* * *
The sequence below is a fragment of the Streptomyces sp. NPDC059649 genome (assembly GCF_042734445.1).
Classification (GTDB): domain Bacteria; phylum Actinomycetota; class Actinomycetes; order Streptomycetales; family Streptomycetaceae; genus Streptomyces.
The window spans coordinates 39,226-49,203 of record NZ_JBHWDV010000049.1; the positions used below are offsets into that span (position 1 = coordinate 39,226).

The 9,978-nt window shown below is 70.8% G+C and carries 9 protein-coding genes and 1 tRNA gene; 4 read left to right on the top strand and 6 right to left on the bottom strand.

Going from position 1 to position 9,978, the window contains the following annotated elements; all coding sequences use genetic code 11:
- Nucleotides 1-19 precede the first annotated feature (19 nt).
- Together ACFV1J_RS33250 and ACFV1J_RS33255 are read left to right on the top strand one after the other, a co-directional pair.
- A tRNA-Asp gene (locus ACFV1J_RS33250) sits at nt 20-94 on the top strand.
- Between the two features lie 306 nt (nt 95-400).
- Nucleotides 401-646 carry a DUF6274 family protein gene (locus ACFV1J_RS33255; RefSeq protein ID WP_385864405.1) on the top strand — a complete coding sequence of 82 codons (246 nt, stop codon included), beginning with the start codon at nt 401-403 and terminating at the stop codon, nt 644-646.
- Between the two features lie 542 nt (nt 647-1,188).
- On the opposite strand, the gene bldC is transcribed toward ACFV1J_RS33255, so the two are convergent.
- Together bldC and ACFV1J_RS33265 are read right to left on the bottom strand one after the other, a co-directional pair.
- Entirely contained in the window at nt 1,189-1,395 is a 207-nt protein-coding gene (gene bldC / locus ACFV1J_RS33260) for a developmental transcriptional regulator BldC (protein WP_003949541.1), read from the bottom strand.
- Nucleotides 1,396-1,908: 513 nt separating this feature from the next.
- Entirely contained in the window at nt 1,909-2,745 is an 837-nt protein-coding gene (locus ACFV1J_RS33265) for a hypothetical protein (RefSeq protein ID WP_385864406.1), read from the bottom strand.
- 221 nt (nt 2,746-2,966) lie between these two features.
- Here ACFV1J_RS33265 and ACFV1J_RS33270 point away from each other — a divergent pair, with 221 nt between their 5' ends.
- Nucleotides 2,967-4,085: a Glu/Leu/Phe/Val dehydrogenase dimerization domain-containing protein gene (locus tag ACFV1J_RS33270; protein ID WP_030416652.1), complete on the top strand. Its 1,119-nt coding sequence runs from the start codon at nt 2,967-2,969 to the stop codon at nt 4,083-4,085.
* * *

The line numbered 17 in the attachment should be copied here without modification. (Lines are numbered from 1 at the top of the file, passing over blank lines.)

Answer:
- 221 nt (nt 2,746-2,966) lie between these two features.